If you are looking for help from a hypnotherapist here are some tips on how to find one that suits you and your issue. Many of these points require that you meet and have some initial discussions with your prospective therapist before commencing therapy – most therapists will offer some kind of initial consultation for this purpose.
A short and sweet checklist:
Does your therapist put you at ease, do you get a feeling that you can trust them and value their skills. Do you feel like they are on your side and have your best interests at heart? Do you feel that you can be completely honest with your therapist?
Are they easy to get to, are there good transport links or parking facilities. Is their therapy room well appointed and professional looking. This is less important that other tips – bear in mind that you may need to travel further afield to find the right therapist for you.
Comprehension and Collaboration
Does your therapist explain things to your satisfaction, are you clear and fully on board with their therapy plan for you? Did they involve you as an active participant when deciding on the approach, strategy and therapy plan for you? Do you and they have a jointly agreed concrete goal for your therapy?
Hypnotherapy is the delivery of therapy using hypnosis, but the nature of the therapy varies and different approaches appeal to different people. Key questions and criteria to ask – to what degree do they rely on evidence based approaches supported by research, to what extent does their approach deal with the issue in the here and now or need to delve into your past and refer to some historical cause. To what extent does their approach teach you skills and self-efficacy to guard against future relapse and perhaps serve you in other areas of your life? What are you looking for – rapid and specific changes or the opportunity for discussion and reflection offered by a more counselling oriented approach?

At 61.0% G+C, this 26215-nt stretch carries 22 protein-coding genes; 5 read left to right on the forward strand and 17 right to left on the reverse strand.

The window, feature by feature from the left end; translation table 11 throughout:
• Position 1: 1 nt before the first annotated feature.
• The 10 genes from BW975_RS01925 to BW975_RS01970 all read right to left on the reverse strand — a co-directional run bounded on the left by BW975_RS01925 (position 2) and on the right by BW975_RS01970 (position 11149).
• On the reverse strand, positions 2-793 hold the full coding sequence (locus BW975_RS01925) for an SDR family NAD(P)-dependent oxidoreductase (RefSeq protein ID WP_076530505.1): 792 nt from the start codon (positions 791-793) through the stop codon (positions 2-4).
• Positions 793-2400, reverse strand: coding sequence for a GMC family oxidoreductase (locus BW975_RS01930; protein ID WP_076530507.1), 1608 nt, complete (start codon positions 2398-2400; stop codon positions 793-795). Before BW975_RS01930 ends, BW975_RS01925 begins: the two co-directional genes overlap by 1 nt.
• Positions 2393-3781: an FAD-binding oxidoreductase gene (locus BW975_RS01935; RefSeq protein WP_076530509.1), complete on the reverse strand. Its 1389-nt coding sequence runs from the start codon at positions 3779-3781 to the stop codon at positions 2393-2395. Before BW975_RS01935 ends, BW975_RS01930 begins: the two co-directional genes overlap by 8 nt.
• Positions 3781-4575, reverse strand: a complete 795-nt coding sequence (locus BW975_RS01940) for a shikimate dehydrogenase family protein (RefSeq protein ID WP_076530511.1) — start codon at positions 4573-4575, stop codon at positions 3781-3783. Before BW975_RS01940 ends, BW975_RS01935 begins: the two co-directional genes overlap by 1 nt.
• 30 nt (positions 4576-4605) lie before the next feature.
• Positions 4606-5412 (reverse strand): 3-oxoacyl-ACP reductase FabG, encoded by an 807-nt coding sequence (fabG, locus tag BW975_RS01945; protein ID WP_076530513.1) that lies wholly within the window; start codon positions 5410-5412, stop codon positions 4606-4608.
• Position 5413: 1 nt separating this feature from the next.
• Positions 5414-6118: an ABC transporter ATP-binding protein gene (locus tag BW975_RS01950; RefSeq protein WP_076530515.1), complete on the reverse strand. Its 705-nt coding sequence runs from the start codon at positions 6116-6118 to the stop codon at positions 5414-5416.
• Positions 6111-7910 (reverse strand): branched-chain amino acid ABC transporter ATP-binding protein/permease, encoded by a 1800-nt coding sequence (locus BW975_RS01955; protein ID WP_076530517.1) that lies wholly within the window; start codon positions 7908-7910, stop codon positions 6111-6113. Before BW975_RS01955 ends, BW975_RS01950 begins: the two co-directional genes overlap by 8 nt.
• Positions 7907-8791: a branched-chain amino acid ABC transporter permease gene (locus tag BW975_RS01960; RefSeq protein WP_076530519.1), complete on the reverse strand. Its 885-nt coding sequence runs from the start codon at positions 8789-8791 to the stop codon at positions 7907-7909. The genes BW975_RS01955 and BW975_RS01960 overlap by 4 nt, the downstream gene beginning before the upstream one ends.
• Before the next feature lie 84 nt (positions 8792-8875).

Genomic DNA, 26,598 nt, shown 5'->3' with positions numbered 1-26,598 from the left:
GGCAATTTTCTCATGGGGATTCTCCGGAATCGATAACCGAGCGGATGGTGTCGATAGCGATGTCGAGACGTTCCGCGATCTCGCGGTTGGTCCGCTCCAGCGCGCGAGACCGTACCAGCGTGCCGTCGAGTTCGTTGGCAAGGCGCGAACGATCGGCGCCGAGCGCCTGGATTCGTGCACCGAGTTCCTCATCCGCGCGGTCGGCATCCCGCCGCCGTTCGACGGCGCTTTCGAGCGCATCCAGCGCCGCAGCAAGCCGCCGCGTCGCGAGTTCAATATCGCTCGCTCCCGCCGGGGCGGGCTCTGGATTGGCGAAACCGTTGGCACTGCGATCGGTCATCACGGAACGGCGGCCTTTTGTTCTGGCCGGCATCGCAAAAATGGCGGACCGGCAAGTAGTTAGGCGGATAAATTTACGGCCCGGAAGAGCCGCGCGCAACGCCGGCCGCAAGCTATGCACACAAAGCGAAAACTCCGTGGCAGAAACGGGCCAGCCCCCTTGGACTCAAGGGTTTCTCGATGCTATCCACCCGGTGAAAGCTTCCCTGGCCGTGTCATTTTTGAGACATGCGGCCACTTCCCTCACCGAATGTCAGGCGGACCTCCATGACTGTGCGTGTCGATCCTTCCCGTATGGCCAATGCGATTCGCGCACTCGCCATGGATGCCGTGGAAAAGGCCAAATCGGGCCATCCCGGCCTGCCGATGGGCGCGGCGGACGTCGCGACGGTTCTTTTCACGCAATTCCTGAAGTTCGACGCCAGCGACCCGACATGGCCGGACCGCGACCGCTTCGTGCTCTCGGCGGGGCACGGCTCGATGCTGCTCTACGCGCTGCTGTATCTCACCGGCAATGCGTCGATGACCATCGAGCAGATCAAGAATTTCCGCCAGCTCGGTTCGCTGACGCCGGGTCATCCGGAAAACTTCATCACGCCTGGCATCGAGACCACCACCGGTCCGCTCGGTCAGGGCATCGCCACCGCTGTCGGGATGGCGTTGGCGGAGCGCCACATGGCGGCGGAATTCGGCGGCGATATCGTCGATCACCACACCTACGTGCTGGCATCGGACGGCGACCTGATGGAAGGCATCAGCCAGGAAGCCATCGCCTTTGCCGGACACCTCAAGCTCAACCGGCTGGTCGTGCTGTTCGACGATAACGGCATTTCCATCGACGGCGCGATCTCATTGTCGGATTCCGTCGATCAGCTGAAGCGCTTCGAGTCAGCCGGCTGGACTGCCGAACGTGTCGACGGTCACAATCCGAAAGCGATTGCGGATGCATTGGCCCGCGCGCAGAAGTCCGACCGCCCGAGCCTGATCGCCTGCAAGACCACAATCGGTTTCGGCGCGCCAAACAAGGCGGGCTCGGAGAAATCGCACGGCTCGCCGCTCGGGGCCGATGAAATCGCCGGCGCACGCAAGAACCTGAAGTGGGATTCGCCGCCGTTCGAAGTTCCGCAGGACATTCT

Hypnotherapy qualifications vary in approach and depth with some qualification requiring only a few days study and others involve a much more extensive program with required coursework, case studies and external validation of individual students. Look for qualifications that conform to national standards and are externally validated. Look also for a range of qualifications including other therapeutic areas for a therapist with a breadth of knowledge.
Membership of Professional Body
Membership of a credible professional body can indicate a therapist who has committed to standards of ethics and behaviour. This often includes a commitment to keep their skills honed and up to date by participating in professional supervision and continuous professional development training.